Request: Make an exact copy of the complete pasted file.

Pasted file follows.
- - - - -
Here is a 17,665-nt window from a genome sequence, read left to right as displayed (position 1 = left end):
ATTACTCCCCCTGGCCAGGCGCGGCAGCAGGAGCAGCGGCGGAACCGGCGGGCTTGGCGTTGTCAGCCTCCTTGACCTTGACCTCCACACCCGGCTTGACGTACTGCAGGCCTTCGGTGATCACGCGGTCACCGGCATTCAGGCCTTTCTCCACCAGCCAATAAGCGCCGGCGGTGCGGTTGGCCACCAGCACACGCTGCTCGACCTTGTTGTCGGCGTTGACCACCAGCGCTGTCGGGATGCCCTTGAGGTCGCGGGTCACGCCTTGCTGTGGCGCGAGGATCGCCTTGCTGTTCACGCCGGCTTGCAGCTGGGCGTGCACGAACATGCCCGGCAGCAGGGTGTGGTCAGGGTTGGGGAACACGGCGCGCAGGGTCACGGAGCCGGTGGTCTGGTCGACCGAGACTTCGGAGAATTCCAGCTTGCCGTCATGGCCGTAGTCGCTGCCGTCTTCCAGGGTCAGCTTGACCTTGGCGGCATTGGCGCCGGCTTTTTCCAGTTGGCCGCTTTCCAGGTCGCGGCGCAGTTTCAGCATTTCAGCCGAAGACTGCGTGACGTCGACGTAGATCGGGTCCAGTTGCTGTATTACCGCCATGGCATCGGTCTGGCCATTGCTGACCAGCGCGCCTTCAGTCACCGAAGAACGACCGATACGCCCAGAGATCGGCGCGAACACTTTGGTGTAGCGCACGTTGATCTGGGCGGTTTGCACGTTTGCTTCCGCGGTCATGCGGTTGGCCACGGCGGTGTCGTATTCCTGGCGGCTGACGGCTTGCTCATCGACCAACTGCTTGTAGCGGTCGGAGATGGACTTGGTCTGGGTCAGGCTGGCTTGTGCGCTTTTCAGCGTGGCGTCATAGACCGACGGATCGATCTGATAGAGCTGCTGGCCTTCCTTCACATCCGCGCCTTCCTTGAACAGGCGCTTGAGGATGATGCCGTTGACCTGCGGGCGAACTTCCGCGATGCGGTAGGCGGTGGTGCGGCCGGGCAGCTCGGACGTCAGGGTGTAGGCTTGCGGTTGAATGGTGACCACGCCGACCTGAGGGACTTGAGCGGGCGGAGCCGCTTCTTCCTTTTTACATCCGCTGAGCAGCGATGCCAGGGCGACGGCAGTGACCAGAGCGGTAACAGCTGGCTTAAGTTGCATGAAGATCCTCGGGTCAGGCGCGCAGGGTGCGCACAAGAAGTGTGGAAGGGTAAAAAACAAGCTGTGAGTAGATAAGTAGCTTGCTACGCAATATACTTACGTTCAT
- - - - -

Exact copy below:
Here is a 17,665-nt window from a genome sequence, read left to right as displayed (position 1 = left end):
ATTACTCCCCCTGGCCAGGCGCGGCAGCAGGAGCAGCGGCGGAACCGGCGGGCTTGGCGTTGTCAGCCTCCTTGACCTTGACCTCCACACCCGGCTTGACGTACTGCAGGCCTTCGGTGATCACGCGGTCACCGGCATTCAGGCCTTTCTCCACCAGCCAATAAGCGCCGGCGGTGCGGTTGGCCACCAGCACACGCTGCTCGACCTTGTTGTCGGCGTTGACCACCAGCGCTGTCGGGATGCCCTTGAGGTCGCGGGTCACGCCTTGCTGTGGCGCGAGGATCGCCTTGCTGTTCACGCCGGCTTGCAGCTGGGCGTGCACGAACATGCCCGGCAGCAGGGTGTGGTCAGGGTTGGGGAACACGGCGCGCAGGGTCACGGAGCCGGTGGTCTGGTCGACCGAGACTTCGGAGAATTCCAGCTTGCCGTCATGGCCGTAGTCGCTGCCGTCTTCCAGGGTCAGCTTGACCTTGGCGGCATTGGCGCCGGCTTTTTCCAGTTGGCCGCTTTCCAGGTCGCGGCGCAGTTTCAGCATTTCAGCCGAAGACTGCGTGACGTCGACGTAGATCGGGTCCAGTTGCTGTATTACCGCCATGGCATCGGTCTGGCCATTGCTGACCAGCGCGCCTTCAGTCACCGAAGAACGACCGATACGCCCAGAGATCGGCGCGAACACTTTGGTGTAGCGCACGTTGATCTGGGCGGTTTGCACGTTTGCTTCCGCGGTCATGCGGTTGGCCACGGCGGTGTCGTATTCCTGGCGGCTGACGGCTTGCTCATCGACCAACTGCTTGTAGCGGTCGGAGATGGACTTGGTCTGGGTCAGGCTGGCTTGTGCGCTTTTCAGCGTGGCGTCATAGACCGACGGATCGATCTGATAGAGCTGCTGGCCTTCCTTCACATCCGCGCCTTCCTTGAACAGGCGCTTGAGGATGATGCCGTTGACCTGCGGGCGAACTTCCGCGATGCGGTAGGCGGTGGTGCGGCCGGGCAGCTCGGACGTCAGGGTGTAGGCTTGCGGTTGAATGGTGACCACGCCGACCTGAGGGACTTGAGCGGGCGGAGCCGCTTCTTCCTTTTTACATCCGCTGAGCAGCGATGCCAGGGCGACGGCAGTGACCAGAGCGGTAACAGCTGGCTTAAGTTGCATGAAGATCCTCGGGTCAGGCGCGCAGGGTGCGCACAAGAAGTGTGGAAGGGTAAAAAACAAGCTGTGAGTAGATAAGTAGCTTGCTACGCAATATACTTACGTTCAT